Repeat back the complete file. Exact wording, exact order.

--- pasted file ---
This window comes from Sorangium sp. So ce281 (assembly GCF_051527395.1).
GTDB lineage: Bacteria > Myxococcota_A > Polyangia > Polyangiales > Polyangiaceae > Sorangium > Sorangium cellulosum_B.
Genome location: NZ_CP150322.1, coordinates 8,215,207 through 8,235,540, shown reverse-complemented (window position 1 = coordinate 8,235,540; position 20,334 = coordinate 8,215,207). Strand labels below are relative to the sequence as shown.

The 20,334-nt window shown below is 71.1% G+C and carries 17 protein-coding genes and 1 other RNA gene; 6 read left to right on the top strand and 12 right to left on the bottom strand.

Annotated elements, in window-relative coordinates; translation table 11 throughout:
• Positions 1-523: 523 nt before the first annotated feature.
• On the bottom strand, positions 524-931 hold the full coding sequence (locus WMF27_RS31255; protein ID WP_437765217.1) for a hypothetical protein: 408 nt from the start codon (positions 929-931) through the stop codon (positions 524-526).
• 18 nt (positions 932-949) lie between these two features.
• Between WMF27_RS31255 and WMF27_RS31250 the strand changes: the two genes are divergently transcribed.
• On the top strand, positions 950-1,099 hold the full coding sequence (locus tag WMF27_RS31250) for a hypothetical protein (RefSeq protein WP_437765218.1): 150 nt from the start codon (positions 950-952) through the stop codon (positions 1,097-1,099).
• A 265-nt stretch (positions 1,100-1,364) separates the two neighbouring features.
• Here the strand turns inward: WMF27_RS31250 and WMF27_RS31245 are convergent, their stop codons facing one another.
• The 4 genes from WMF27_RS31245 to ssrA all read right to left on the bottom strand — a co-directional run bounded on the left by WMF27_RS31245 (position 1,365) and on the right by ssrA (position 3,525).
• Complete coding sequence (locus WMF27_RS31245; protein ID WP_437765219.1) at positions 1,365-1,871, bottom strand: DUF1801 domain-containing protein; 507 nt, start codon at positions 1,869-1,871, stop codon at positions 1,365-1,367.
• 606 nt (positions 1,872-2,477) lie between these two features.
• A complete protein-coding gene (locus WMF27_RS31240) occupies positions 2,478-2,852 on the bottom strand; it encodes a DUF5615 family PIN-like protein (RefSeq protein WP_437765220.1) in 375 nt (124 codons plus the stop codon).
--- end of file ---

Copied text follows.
This window comes from Sorangium sp. So ce281 (assembly GCF_051527395.1).
GTDB lineage: Bacteria > Myxococcota_A > Polyangia > Polyangiales > Polyangiaceae > Sorangium > Sorangium cellulosum_B.
Genome location: NZ_CP150322.1, coordinates 8,215,207 through 8,235,540, shown reverse-complemented (window position 1 = coordinate 8,235,540; position 20,334 = coordinate 8,215,207). Strand labels below are relative to the sequence as shown.

The 20,334-nt window shown below is 71.1% G+C and carries 17 protein-coding genes and 1 other RNA gene; 6 read left to right on the top strand and 12 right to left on the bottom strand.

Annotated elements, in window-relative coordinates; translation table 11 throughout:
• Positions 1-523: 523 nt before the first annotated feature.
• On the bottom strand, positions 524-931 hold the full coding sequence (locus WMF27_RS31255; protein ID WP_437765217.1) for a hypothetical protein: 408 nt from the start codon (positions 929-931) through the stop codon (positions 524-526).
• 18 nt (positions 932-949) lie between these two features.
• Between WMF27_RS31255 and WMF27_RS31250 the strand changes: the two genes are divergently transcribed.
• On the top strand, positions 950-1,099 hold the full coding sequence (locus tag WMF27_RS31250) for a hypothetical protein (RefSeq protein WP_437765218.1): 150 nt from the start codon (positions 950-952) through the stop codon (positions 1,097-1,099).
• A 265-nt stretch (positions 1,100-1,364) separates the two neighbouring features.
• Here the strand turns inward: WMF27_RS31250 and WMF27_RS31245 are convergent, their stop codons facing one another.
• The 4 genes from WMF27_RS31245 to ssrA all read right to left on the bottom strand — a co-directional run bounded on the left by WMF27_RS31245 (position 1,365) and on the right by ssrA (position 3,525).
• Complete coding sequence (locus WMF27_RS31245; protein ID WP_437765219.1) at positions 1,365-1,871, bottom strand: DUF1801 domain-containing protein; 507 nt, start codon at positions 1,869-1,871, stop codon at positions 1,365-1,367.
• 606 nt (positions 1,872-2,477) lie between these two features.
• A complete protein-coding gene (locus WMF27_RS31240) occupies positions 2,478-2,852 on the bottom strand; it encodes a DUF5615 family PIN-like protein (RefSeq protein WP_437765220.1) in 375 nt (124 codons plus the stop codon).